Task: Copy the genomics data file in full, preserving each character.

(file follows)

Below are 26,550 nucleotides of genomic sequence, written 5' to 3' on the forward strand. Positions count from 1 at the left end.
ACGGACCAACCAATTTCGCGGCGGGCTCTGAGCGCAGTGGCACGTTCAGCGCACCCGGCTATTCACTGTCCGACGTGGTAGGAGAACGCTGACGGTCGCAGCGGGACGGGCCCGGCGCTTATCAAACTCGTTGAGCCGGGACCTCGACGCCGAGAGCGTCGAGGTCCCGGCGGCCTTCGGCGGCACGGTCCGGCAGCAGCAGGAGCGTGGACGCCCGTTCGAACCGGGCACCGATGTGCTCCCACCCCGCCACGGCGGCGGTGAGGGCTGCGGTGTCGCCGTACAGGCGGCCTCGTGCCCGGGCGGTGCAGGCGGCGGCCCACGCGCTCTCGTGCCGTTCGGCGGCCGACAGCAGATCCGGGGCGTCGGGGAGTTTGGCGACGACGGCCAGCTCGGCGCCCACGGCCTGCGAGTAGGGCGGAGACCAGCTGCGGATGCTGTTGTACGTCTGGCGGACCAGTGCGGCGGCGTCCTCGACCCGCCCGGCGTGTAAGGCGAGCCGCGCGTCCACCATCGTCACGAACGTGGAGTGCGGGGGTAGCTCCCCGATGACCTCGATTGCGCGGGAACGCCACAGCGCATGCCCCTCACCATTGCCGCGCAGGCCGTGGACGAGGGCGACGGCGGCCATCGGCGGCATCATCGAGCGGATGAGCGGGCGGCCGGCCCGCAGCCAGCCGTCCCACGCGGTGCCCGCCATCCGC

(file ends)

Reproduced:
Below are 26,550 nucleotides of genomic sequence, written 5' to 3' on the forward strand. Positions count from 1 at the left end.
ACGGACCAACCAATTTCGCGGCGGGCTCTGAGCGCAGTGGCACGTTCAGCGCACCCGGCTATTCACTGTCCGACGTGGTAGGAGAACGCTGACGGTCGCAGCGGGACGGGCCCGGCGCTTATCAAACTCGTTGAGCCGGGACCTCGACGCCGAGAGCGTCGAGGTCCCGGCGGCCTTCGGCGGCACGGTCCGGCAGCAGCAGGAGCGTGGACGCCCGTTCGAACCGGGCACCGATGTGCTCCCACCCCGCCACGGCGGCGGTGAGGGCTGCGGTGTCGCCGTACAGGCGGCCTCGTGCCCGGGCGGTGCAGGCGGCGGCCCACGCGCTCTCGTGCCGTTCGGCGGCCGACAGCAGATCCGGGGCGTCGGGGAGTTTGGCGACGACGGCCAGCTCGGCGCCCACGGCCTGCGAGTAGGGCGGAGACCAGCTGCGGATGCTGTTGTACGTCTGGCGGACCAGTGCGGCGGCGTCCTCGACCCGCCCGGCGTGTAAGGCGAGCCGCGCGTCCACCATCGTCACGAACGTGGAGTGCGGGGGTAGCTCCCCGATGACCTCGATTGCGCGGGAACGCCACAGCGCATGCCCCTCACCATTGCCGCGCAGGCCGTGGACGAGGGCGACGGCGGCCATCGGCGGCATCATCGAGCGGATGAGCGGGCGGCCGGCCCGCAGCCAGCCGTCCCACGCGGTGCCCGCCATCCGC